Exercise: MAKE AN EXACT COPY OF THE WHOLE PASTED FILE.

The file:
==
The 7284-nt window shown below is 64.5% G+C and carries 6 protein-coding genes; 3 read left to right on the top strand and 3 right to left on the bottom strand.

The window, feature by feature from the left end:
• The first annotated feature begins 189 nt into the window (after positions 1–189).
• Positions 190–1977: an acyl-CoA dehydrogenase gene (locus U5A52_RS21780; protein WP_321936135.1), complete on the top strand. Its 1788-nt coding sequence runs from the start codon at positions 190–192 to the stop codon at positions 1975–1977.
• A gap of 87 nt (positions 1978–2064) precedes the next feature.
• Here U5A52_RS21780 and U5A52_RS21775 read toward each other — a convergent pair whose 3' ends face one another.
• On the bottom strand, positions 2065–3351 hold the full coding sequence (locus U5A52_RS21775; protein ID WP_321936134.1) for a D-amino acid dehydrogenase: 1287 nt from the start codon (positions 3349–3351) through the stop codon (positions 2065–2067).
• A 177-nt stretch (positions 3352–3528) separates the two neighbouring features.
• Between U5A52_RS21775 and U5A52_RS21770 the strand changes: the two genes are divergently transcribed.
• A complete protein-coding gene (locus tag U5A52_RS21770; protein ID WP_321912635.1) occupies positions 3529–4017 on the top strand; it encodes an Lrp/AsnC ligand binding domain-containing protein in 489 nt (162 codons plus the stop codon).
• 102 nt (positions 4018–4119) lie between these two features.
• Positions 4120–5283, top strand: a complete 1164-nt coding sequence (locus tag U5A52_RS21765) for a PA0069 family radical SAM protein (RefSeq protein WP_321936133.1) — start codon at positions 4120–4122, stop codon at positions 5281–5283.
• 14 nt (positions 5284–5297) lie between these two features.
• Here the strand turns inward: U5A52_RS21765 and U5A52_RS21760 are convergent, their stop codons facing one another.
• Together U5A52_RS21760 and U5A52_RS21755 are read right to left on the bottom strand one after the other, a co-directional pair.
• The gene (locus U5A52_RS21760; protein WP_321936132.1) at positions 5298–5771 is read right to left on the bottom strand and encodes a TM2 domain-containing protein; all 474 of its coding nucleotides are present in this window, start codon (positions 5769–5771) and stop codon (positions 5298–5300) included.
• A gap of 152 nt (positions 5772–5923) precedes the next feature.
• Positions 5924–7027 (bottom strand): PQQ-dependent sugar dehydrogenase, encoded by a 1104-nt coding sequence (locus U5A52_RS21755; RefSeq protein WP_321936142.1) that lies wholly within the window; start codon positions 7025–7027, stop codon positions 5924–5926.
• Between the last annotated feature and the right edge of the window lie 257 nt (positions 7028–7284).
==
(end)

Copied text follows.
The 7284-nt window shown below is 64.5% G+C and carries 6 protein-coding genes; 3 read left to right on the top strand and 3 right to left on the bottom strand.

The window, feature by feature from the left end:
• The first annotated feature begins 189 nt into the window (after positions 1–189).
• Positions 190–1977: an acyl-CoA dehydrogenase gene (locus U5A52_RS21780; protein WP_321936135.1), complete on the top strand. Its 1788-nt coding sequence runs from the start codon at positions 190–192 to the stop codon at positions 1975–1977.
• A gap of 87 nt (positions 1978–2064) precedes the next feature.
• Here U5A52_RS21780 and U5A52_RS21775 read toward each other — a convergent pair whose 3' ends face one another.
• On the bottom strand, positions 2065–3351 hold the full coding sequence (locus U5A52_RS21775; protein ID WP_321936134.1) for a D-amino acid dehydrogenase: 1287 nt from the start codon (positions 3349–3351) through the stop codon (positions 2065–2067).
• A 177-nt stretch (positions 3352–3528) separates the two neighbouring features.
• Between U5A52_RS21775 and U5A52_RS21770 the strand changes: the two genes are divergently transcribed.
• A complete protein-coding gene (locus tag U5A52_RS21770; protein ID WP_321912635.1) occupies positions 3529–4017 on the top strand; it encodes an Lrp/AsnC ligand binding domain-containing protein in 489 nt (162 codons plus the stop codon).
• 102 nt (positions 4018–4119) lie between these two features.
• Positions 4120–5283, top strand: a complete 1164-nt coding sequence (locus tag U5A52_RS21765) for a PA0069 family radical SAM protein (RefSeq protein WP_321936133.1) — start codon at positions 4120–4122, stop codon at positions 5281–5283.
• 14 nt (positions 5284–5297) lie between these two features.
• Here the strand turns inward: U5A52_RS21765 and U5A52_RS21760 are convergent, their stop codons facing one another.
• Together U5A52_RS21760 and U5A52_RS21755 are read right to left on the bottom strand one after the other, a co-directional pair.
• The gene (locus U5A52_RS21760; protein WP_321936132.1) at positions 5298–5771 is read right to left on the bottom strand and encodes a TM2 domain-containing protein; all 474 of its coding nucleotides are present in this window, start codon (positions 5769–5771) and stop codon (positions 5298–5300) included.
• A gap of 152 nt (positions 5772–5923) precedes the next feature.
• Positions 5924–7027 (bottom strand): PQQ-dependent sugar dehydrogenase, encoded by a 1104-nt coding sequence (locus U5A52_RS21755; RefSeq protein WP_321936142.1) that lies wholly within the window; start codon positions 7025–7027, stop codon positions 5924–5926.
• Between the last annotated feature and the right edge of the window lie 257 nt (positions 7028–7284).